Do you happen to have problems in your organization that you have solved, or so you thought, but always come back? Or do you have complex and intermittent problems for which you cannot find the cause and the solution?
In these cases, I suggest that you use the method below. It is a structured method, which consists of 8 steps. This method is recognized in continuous improvement and is called the 8D method, the D being for “DO” or the 8 actions method.
I have used it several times over the years, and I have always definitively solved the problems encountered!
Step 1: set up a multidisciplinary team
It is said that several heads are better than one, therefore it is the 1st step: building a multidisciplinary team to work on the problem. You can even have team members who know nothing about the problem, which can help you by challenging the team and think outside your comfort zone. Your team should also include people who know the different possible aspects of the problem. As too much is like not enough, try not to have too many people on your team, it will complicate things for nothing.
Step 2: Define the problem
You have a problem to solve therefore you have to define it, with facts. Answer these questions: who, what, when, where, why, how and how much to help you. Clarify what will be excluded from the analysis. Make sure the team understands the problem. Go see it for yourself.
Step 3: Identify and implement immediate actions
You may not be able to wait for the final resolution to come up with solutions to contain the problem until the resolution. You might have to put in place immediate temporary actions at this stage. For example: adding inspection measures, modifying equipment, compensating a customer, etc.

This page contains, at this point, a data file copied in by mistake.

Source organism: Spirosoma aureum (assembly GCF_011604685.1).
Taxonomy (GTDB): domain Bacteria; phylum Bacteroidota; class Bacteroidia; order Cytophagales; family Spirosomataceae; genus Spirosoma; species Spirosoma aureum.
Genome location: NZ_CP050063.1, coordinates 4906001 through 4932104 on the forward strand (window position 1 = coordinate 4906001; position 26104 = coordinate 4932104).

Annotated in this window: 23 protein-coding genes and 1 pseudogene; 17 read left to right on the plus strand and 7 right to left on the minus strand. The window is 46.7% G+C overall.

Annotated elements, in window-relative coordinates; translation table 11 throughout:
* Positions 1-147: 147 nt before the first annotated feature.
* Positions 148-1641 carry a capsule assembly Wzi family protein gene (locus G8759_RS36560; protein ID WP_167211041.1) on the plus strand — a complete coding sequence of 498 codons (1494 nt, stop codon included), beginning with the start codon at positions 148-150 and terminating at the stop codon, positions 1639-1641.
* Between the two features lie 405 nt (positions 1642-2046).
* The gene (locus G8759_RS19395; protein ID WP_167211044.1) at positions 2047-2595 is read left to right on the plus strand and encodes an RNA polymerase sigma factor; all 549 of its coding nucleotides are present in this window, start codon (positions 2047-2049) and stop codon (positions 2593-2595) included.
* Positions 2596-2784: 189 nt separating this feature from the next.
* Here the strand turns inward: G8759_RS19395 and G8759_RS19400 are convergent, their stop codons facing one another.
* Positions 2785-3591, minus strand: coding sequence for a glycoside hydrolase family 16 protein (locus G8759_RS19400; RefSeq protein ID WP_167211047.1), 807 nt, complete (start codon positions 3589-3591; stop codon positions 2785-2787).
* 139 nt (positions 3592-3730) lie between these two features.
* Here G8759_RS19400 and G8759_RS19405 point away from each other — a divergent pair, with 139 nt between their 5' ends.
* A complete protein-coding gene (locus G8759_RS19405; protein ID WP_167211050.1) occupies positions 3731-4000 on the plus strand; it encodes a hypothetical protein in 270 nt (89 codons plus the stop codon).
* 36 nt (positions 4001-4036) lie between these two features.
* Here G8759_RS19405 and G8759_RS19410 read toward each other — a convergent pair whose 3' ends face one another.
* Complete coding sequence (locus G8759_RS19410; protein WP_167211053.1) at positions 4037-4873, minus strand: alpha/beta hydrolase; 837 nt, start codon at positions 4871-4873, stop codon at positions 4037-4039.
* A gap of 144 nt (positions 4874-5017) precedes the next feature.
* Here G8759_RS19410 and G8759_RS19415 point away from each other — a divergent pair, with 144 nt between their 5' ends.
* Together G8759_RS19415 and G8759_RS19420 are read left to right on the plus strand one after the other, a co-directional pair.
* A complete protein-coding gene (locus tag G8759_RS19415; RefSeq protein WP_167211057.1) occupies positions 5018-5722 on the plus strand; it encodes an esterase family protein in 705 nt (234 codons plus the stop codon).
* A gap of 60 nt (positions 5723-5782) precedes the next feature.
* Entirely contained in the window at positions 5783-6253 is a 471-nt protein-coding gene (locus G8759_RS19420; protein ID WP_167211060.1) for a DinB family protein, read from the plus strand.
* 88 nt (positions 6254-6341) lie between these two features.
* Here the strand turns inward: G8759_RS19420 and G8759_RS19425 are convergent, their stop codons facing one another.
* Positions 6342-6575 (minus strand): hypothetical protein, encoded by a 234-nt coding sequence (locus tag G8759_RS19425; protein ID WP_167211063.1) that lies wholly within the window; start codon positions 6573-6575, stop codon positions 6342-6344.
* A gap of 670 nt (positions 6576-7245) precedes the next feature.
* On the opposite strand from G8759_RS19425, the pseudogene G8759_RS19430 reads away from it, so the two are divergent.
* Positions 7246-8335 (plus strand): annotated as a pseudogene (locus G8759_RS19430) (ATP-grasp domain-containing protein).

Step 4: Identify the root cause
We are entering the heart of the exercise! You must identify all the possible causes of the problem. Use round tables, brainstorm. All ideas are good in the beginning. Try not not have preconceived ideas and do not discredit ideas at this stage. You can also use the 5 whys, or an Ishikawa diagram.
Once all the possible causes have been identified, they must be analyzed, checked and tested in order to validate or eliminate them. Based on facts, analysis, tests that you will do to demonstrate that it is a possible cause or not. Be rigorous and have a scientific approach. Make a Columbo of yourself! The goal is to identify the root cause (or the causes).
This step is critical to the correct and final resolution of your problem.
Step 5: identify corrective actions
For each fundamental cause that you have demonstrated, identify the corrective actions to be taken and make an action plan, with a manager and a completion date. Again, you may need to use round tables or brainstorms. Some actions may require investments to be approved, process changes, training, etc.
Step 6: Implement the solutions and measure them
It’s simple: follow your action plan and implement the solutions. Remember to communicate and manage changes properly. Measure the changes to make sure the problem is really resolved.
Step 7: prevent recurrences
To prevent the problem from returning, you may need to extend your actions to other areas of the organization, to other departments. Be proactive!
Step 8: Celebrate your problem solving with the team
We often forget to congratulate ourselves on our good work. Encourage and mobilize your team and celebrate your success. Be creative and have fun!